Relationship expert reveals how to get what you want in the bedroom using the ‘sandwich rule’ – and the language you need to avoid
- There are a variety of awkward questions that come up in the bedroom
- FEMAIL spoke to a relationship expert about how to approach these situations
- One of her main pieces of advice is to speak up and use your words
- She also revealed why the ‘sandwich rule’ is key to getting what you want
From trying to ask your partner what you want to telling them that they’re not satisfying you, there are a variety of awkward questions that often come up in the bedroom.
Unfortunately not everyone knows how to ask what they want, nor do they know the best way to approach their questions.
FEMAIL spoke to Melbourne-based relationship expert, Megan Luscombe, about how to ideally approach these situations.
Her main advice? Speak up and use the ‘sandwich rule’ to get what you want.
FEMAIL spoke to Melbourne-based relationship expert, Megan Luscombe, about how to approach awkward questions in the bedroom
‘Tell them what you want, how you want it and where you want it. Women need to stop hiding behind the “they should just know what I want” dialogue and take ownership of honest communication,’ Megan said.
‘If you want great sex, you’ve got to work at it. If you want your partner to make you orgasm, you’ve got to show them how,’ she added.
Of course it’s one thing to want this from your partner, but not everyone knows how to phrase their desires.
Megan recommends you start your requests off with things like: ‘I really love when you do this to me’ and: ‘I love having sex with you but for me to orgasm I’d really love for you to do…’.
If you’re after something different in the bedroom Megan explained that the only way to achieve this is by being open and honest with your partner.
‘If you want great sex, you’ve got to work at it. If you want your partner to make you cum, you’ve got to show them how,’ she said (stock image)
‘Sex isn’t scary, we make it that way. We’ve made it so we’re shy to ask for what we want or we’re too scared to say what we mean,’ she said.
‘Speak up to your partner, they’ll appreciate you for being honest. After all, they want you to have great sex WITH THEM.
‘So, mention that you want to change things up to see what else feels good.
‘If you’re trying to tell your partner that what they’re doing isn’t working for you, you need to “sandwich it”.
‘Speak up to your partner, they’ll appreciate you for being honest. After all, they want you to have great sex WITH THEM,’ Ms Luscombe explained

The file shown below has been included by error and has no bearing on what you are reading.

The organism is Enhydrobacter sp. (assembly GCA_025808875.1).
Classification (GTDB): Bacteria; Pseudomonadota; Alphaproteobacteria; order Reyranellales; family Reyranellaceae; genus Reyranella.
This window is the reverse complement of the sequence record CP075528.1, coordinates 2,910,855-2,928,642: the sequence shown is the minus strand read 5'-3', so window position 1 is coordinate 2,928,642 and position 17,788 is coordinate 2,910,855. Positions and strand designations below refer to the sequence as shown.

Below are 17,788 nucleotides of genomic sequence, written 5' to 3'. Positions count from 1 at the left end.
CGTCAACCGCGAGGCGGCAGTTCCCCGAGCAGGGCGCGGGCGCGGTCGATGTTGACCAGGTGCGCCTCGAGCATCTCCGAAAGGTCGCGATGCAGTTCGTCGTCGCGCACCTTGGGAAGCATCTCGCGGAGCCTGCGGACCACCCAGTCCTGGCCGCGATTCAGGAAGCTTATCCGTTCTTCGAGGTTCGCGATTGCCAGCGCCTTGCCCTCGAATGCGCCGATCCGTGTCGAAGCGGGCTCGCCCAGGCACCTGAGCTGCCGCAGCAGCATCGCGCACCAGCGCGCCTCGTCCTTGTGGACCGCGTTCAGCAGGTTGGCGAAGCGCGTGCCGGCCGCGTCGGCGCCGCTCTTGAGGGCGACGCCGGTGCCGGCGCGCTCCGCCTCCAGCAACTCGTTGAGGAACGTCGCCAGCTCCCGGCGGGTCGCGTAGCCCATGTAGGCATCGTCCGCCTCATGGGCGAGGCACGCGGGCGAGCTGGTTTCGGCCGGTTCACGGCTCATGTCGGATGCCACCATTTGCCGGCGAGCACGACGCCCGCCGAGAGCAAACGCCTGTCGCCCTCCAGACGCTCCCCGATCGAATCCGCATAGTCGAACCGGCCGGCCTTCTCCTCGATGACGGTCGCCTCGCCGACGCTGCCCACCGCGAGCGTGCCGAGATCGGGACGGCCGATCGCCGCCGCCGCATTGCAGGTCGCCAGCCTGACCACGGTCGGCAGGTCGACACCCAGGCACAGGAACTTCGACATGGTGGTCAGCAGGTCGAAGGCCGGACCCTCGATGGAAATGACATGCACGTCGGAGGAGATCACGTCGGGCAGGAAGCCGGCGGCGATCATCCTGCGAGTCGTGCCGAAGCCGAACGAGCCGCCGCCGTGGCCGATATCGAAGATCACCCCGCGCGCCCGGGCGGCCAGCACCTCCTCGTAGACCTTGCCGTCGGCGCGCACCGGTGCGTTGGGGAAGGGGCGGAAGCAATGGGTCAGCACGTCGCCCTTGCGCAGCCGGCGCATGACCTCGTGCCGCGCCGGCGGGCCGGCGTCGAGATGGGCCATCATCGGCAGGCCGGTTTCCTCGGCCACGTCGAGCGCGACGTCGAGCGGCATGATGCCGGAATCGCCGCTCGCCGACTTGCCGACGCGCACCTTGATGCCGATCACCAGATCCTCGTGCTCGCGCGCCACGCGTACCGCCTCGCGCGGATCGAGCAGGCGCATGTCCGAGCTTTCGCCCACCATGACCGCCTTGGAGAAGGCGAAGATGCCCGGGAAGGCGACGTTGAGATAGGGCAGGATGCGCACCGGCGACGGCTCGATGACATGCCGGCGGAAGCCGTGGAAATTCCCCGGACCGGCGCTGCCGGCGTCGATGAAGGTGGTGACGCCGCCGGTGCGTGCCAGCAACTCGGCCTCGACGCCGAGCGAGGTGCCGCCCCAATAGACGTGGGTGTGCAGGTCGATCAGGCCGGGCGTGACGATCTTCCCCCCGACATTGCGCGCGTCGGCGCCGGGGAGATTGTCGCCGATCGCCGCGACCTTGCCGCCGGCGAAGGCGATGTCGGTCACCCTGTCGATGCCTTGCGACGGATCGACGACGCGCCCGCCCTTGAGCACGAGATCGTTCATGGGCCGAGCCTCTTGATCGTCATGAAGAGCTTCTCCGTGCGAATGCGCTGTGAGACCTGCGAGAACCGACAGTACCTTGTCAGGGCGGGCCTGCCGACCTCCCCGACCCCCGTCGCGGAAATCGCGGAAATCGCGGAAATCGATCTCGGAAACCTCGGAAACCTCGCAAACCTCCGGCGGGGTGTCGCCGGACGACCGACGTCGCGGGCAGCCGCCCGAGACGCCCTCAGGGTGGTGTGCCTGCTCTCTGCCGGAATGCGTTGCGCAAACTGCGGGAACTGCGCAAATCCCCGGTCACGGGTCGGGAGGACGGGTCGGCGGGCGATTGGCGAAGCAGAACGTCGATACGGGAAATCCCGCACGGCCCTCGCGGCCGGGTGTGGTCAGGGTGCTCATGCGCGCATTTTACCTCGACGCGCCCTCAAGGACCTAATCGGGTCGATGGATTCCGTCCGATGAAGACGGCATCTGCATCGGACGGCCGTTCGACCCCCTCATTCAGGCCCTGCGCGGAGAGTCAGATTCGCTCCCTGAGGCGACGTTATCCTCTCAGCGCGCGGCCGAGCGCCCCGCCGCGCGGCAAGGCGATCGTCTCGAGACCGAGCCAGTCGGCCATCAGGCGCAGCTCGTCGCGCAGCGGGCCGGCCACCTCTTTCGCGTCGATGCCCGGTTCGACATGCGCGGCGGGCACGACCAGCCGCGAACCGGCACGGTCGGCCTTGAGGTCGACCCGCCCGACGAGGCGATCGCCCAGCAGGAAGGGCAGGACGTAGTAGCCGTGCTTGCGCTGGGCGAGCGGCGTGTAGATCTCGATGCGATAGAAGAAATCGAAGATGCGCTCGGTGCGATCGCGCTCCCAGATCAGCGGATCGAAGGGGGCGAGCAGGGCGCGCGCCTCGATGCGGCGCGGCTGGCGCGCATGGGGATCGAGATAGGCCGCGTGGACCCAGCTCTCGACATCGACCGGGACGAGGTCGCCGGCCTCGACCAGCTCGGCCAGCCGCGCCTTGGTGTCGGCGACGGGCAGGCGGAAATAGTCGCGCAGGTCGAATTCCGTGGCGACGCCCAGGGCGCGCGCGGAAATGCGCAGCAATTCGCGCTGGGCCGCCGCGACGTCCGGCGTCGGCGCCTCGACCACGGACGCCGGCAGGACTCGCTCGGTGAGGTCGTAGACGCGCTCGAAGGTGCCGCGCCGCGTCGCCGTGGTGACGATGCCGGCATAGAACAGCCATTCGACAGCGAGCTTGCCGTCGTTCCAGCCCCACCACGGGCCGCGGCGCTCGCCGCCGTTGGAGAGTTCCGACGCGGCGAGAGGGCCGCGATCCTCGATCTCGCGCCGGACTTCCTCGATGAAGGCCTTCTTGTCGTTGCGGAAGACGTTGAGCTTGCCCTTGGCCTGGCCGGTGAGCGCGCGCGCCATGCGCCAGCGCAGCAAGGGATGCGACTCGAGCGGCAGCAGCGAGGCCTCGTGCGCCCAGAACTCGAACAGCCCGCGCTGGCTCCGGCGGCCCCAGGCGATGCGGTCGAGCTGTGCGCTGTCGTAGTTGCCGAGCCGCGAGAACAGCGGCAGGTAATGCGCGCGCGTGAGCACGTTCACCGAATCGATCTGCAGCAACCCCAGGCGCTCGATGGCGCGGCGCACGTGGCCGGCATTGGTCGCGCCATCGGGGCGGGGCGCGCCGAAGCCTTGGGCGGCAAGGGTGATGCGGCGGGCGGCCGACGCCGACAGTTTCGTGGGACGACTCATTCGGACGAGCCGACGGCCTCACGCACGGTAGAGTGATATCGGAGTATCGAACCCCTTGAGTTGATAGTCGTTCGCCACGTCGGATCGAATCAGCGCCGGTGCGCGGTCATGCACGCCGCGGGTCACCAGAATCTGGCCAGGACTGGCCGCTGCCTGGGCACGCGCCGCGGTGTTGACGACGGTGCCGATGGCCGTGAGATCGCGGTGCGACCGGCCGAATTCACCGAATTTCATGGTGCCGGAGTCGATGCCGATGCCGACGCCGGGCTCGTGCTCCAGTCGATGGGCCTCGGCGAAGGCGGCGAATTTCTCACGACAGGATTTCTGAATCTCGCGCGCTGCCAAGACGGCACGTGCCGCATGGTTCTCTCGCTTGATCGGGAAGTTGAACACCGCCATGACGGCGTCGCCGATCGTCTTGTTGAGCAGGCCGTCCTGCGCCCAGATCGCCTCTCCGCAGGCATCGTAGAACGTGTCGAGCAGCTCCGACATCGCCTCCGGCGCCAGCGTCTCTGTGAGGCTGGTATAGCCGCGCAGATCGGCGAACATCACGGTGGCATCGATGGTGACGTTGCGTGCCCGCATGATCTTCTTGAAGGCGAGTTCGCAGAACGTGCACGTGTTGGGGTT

‘For example say, “I love when you go down on me because it makes me so happy you want to please me but I’d love if you focused more on XYZ, this way I can orgasm and enjoy it even more”.
‘Obviously we don’t want to hurt our partner’s feelings, but we also don’t want to continue having bad sex or foreplay.
‘Telling your partner the truth is important, but tact is equally important also.’
– Speak up to your partner
– Tell them what you want, how you want it and where you want it
– ‘Sandwich’ your requests
– When asking for things, make sure you’re tactful
– Avoid hurting their feelings
– Stay away from comments like “I hate when you do this”
– Avoid being negative
– Don’t make comments that are demeaning or unnecessarily mean
Ms Luscombe said that you don’t want to hurt your partner’s feelings, but you also don’t want to continue having bad sex or bad foreplay
Ms Luscombe explained that the easiest way to get what you want in the bedroom is simply asking for it.
‘Have the conversation, open up the dialogue and be honest and truthful. Once you remove the fear, you’re good to go,’ she explained.
‘If you want to ask your partner what they want, you need to invite them into a conversation about sex, something simple like “when it comes to sex, what really pleases you? I’d love to know so we can continue to have great sex”.’
When it comes to asking certain things from your partner there is language you should, and shouldn’t, use.
‘Stay away from “I hate when you do this” or “you have no idea what you’re doing” type of comments, they’re CRAZY damaging,’ Ms Luscombe told FEMAIL.
‘When it comes to sex we need to have positive, forward moving conversations. My rule of thumb is if you wouldn’t like someone making the comment to you, it’s probably best you don’t make it to them.
‘Any comment that is demeaning, unnecessarily mean or unhelpful shouldn’t be said.’
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